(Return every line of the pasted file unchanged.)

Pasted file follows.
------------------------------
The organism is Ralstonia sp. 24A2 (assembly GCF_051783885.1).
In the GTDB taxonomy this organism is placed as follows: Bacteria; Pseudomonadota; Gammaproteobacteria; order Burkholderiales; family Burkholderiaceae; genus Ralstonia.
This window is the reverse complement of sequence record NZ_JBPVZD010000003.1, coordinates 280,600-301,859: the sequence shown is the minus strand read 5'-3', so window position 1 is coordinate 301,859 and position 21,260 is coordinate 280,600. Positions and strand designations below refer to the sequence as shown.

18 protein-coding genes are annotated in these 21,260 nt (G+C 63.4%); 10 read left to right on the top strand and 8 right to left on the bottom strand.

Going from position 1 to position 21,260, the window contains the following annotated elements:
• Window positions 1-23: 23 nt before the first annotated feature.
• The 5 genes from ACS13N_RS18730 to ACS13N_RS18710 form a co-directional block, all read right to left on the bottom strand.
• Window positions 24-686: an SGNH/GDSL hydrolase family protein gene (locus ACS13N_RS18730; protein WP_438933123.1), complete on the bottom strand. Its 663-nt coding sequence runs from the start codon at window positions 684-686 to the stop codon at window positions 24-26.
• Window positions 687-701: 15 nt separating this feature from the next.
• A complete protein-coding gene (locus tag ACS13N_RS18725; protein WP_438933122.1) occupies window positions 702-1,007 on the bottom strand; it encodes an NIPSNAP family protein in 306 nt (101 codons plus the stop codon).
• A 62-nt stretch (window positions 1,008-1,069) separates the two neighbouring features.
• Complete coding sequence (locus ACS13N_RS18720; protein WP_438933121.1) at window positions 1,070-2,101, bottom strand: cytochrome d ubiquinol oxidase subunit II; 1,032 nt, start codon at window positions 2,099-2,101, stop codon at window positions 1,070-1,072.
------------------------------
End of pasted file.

The organism is Ralstonia sp. 24A2 (assembly GCF_051783885.1).
In the GTDB taxonomy this organism is placed as follows: Bacteria; Pseudomonadota; Gammaproteobacteria; order Burkholderiales; family Burkholderiaceae; genus Ralstonia.
This window is the reverse complement of sequence record NZ_JBPVZD010000003.1, coordinates 280,600-301,859: the sequence shown is the minus strand read 5'-3', so window position 1 is coordinate 301,859 and position 21,260 is coordinate 280,600. Positions and strand designations below refer to the sequence as shown.

18 protein-coding genes are annotated in these 21,260 nt (G+C 63.4%); 10 read left to right on the top strand and 8 right to left on the bottom strand.

Going from position 1 to position 21,260, the window contains the following annotated elements:
• Window positions 1-23: 23 nt before the first annotated feature.
• The 5 genes from ACS13N_RS18730 to ACS13N_RS18710 form a co-directional block, all read right to left on the bottom strand.
• Window positions 24-686: an SGNH/GDSL hydrolase family protein gene (locus ACS13N_RS18730; protein WP_438933123.1), complete on the bottom strand. Its 663-nt coding sequence runs from the start codon at window positions 684-686 to the stop codon at window positions 24-26.
• Window positions 687-701: 15 nt separating this feature from the next.
• A complete protein-coding gene (locus tag ACS13N_RS18725; protein WP_438933122.1) occupies window positions 702-1,007 on the bottom strand; it encodes an NIPSNAP family protein in 306 nt (101 codons plus the stop codon).
• A 62-nt stretch (window positions 1,008-1,069) separates the two neighbouring features.
• Complete coding sequence (locus ACS13N_RS18720; protein WP_438933121.1) at window positions 1,070-2,101, bottom strand: cytochrome d ubiquinol oxidase subunit II; 1,032 nt, start codon at window positions 2,099-2,101, stop codon at window positions 1,070-1,072.